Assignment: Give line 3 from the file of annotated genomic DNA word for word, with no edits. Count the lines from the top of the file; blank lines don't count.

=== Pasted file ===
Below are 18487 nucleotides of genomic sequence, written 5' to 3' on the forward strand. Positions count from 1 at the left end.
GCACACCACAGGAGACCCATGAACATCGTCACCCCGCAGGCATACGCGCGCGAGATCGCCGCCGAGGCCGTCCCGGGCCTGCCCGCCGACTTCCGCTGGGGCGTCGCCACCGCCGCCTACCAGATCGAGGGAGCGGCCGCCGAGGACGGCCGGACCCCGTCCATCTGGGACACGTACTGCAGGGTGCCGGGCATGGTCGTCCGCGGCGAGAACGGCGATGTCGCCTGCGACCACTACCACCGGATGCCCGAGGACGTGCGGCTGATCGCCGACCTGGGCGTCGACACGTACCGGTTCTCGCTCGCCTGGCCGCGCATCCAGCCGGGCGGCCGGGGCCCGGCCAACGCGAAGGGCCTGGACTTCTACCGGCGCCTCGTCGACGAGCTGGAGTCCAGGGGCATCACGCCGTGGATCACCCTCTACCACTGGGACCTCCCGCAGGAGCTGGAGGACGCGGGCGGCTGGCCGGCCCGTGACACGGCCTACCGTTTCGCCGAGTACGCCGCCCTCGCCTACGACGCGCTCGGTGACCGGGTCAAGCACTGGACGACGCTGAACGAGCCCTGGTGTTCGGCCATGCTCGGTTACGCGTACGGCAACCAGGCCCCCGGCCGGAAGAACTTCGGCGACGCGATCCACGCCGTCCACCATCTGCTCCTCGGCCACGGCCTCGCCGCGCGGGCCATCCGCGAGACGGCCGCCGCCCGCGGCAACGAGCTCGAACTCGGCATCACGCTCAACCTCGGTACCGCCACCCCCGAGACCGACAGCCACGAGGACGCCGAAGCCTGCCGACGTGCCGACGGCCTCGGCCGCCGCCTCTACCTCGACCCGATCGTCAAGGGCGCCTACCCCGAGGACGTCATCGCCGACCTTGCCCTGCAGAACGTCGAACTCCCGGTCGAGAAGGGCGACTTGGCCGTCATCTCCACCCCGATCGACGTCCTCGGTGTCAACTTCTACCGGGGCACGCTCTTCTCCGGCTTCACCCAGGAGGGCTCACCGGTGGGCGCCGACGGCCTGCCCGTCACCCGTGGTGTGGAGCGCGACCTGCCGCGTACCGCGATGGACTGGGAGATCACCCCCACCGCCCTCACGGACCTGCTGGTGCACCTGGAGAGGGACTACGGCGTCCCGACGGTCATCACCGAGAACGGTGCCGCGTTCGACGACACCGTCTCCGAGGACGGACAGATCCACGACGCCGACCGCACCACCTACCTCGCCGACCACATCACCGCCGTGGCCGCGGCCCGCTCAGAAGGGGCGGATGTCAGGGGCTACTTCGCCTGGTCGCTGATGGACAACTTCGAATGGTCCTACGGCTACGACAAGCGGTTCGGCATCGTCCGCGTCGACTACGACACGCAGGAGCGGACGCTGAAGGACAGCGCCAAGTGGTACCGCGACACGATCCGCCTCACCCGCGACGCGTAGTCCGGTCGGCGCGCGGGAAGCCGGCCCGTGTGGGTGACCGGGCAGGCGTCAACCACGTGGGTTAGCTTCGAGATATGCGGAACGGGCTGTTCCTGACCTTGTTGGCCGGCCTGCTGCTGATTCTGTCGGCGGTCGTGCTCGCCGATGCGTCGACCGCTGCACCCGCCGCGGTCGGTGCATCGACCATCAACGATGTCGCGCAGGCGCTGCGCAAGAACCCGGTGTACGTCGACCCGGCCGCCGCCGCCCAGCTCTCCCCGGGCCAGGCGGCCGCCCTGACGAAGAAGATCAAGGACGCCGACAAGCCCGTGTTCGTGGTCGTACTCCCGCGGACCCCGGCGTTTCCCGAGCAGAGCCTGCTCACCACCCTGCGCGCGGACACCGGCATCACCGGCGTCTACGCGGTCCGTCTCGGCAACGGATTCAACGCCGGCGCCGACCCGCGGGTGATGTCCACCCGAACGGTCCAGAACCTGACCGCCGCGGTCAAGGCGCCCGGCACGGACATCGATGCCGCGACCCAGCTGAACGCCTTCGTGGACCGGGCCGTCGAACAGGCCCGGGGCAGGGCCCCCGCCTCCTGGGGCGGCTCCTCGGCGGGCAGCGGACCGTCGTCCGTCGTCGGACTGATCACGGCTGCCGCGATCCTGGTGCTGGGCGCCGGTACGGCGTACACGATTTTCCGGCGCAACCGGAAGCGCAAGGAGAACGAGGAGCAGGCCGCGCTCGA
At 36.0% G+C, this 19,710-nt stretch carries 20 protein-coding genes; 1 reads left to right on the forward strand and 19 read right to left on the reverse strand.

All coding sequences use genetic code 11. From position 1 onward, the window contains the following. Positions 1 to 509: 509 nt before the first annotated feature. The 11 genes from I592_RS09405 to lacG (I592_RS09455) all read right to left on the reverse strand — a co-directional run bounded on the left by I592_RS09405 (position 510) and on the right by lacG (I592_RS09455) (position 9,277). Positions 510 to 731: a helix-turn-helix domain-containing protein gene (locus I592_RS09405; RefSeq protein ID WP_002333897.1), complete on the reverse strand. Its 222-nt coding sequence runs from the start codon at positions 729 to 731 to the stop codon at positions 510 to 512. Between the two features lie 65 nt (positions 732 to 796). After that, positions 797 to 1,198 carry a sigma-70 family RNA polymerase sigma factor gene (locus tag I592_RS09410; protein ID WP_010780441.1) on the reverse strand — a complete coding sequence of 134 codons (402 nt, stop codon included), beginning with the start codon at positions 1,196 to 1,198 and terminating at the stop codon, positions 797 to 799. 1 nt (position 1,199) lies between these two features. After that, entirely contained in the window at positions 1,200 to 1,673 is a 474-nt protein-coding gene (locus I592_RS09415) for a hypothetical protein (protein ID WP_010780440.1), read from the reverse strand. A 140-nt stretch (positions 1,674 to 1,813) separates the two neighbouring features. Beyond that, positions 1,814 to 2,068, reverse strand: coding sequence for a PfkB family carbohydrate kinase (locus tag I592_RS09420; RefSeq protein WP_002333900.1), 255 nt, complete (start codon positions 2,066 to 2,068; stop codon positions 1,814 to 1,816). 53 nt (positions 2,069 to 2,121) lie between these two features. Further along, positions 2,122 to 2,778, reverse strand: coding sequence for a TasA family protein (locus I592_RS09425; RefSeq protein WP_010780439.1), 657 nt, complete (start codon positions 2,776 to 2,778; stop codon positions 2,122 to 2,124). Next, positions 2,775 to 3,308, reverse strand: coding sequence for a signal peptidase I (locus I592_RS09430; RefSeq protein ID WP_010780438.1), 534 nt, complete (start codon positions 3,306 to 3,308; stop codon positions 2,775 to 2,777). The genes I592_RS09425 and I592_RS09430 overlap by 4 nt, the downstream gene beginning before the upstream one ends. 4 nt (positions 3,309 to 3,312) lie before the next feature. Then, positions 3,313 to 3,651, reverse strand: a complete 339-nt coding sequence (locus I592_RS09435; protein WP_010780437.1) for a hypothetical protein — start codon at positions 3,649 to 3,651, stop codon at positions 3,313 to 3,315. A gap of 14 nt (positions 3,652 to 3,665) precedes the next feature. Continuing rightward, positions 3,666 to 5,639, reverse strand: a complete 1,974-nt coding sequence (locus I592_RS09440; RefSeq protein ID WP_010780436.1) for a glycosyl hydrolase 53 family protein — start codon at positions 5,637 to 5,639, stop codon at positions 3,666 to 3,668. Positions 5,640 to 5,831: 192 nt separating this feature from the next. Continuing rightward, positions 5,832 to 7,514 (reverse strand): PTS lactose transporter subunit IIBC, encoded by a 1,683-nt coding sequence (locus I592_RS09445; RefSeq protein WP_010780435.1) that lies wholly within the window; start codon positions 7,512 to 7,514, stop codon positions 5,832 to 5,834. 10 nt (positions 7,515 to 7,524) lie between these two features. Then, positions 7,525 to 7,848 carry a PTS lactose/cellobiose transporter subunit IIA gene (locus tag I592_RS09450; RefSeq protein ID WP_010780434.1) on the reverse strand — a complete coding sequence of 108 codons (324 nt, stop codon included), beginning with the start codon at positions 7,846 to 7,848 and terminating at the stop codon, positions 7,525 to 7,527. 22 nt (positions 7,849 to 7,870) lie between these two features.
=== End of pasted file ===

At 36.0% G+C, this 19,710-nt stretch carries 20 protein-coding genes; 1 reads left to right on the forward strand and 19 read right to left on the reverse strand.